The study findings, which are scheduled to be published in the journal Environmental Science and Technology, do not prove that the city’s lead crisis caused fetal deaths or miscarriages. But the results show a significant correlation between the two events.
Lead is an extremely toxic metal, and ingestion of lead paint dust and high doses of lead in water have been traced to brain damage, behavioral problems and developmental delays in children. Exposure to lead has also been linked to miscarriages. In the early 1900s, lead-laced pills were used to induce abortions.
The study, by Virginia Tech environmental engineer Marc Edwards, contrasts sharply with government-led health studies that were released amid an outcry after people learned of hazardous lead in the water in 2004. Those studies largely rejected the notion that the water had harmed public health.
The data seem “to confirm the expectation, based on prior research, that about 20 to 30 extra fetal deaths occurred each year that the lead in water was high,” Edwards said.
One rushed and disputed analysis by the Centers for Disease Control and Prevention asserted in April 2004 that there was no indication of health trouble from the water problem, even among children in homes with the highest lead levels in the water. Under repeated criticism, the CDC published a corrected analysis in 2010, acknowledging that this overarching statement had been misleading and based on incomplete data.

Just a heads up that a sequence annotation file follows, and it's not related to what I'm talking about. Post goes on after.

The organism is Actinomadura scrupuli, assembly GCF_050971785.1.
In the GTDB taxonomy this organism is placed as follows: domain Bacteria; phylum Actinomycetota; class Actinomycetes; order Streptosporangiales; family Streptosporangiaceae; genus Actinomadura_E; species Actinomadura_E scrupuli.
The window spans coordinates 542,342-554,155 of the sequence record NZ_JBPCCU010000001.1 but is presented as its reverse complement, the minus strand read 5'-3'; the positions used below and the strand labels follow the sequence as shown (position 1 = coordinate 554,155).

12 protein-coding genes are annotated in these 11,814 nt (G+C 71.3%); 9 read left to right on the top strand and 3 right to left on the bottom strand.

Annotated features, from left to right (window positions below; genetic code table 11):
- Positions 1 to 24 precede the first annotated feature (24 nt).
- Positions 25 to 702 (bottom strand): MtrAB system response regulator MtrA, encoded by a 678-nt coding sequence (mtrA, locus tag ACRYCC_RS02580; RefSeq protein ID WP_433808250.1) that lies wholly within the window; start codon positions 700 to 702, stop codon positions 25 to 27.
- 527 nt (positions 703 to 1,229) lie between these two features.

Today, the city’s drinking water has historically low levels of lead. But Edwards’s study looks back at that period when the city had some of the highest lead spikes in water ever recorded in the United States. The study tracks the rate at which pregnant Washington women suffered miscarriages known as fetal deaths — losing a pregnancy after 20 weeks — and charted the data before, during and after the city’s experience with unusually high levels of lead in drinking water.
Like many urban areas in the 1990s, Washington was experiencing a gradual decline in the rate of women losing babies late in pregnancy. The fetal death rate had dropped from 9.7 deaths per 1,000 births in 1997 to 7.9 deaths per 1,000 births in 1999.
But in 2000, as cities such as Baltimore and others continued that slow decline, the District’s rate increased by 37 percent. It rose to 10.9 deaths per 1,000 in 2000, and to 12.9 deaths in 2001.
In 2000, the D.C. Water and Sewer Authority had made a chemical disinfection change in its water treatment that started sending hazardous levels of lead through faucets. The chemical change made the water more corrosive on lead pipes and plumbing and continued for three years before the public was alerted to the problem.
When a Post story reported the problem in 2004 and residents began using filters and taking other preventive steps, the miscarriage and fetal death rate fell again to 7 deaths per 1,000.
George Hawkins, the new director of the water authority, said Edwards’s study provides helpful research and raises worrisome questions about the impact of the lead spike on public health. Today, he said, the city’s lead levels are at historic lows. He said the agency also closely monitors homes when pipes are being replaced and encourages the use of filtered water.
“We generally believe lead in water is a great risk to human health, and that’s why we have an extremely proactive program to respond to it,” he said. “We know it’s a serious issue . . . and we work with our customers if we think there is a risk.”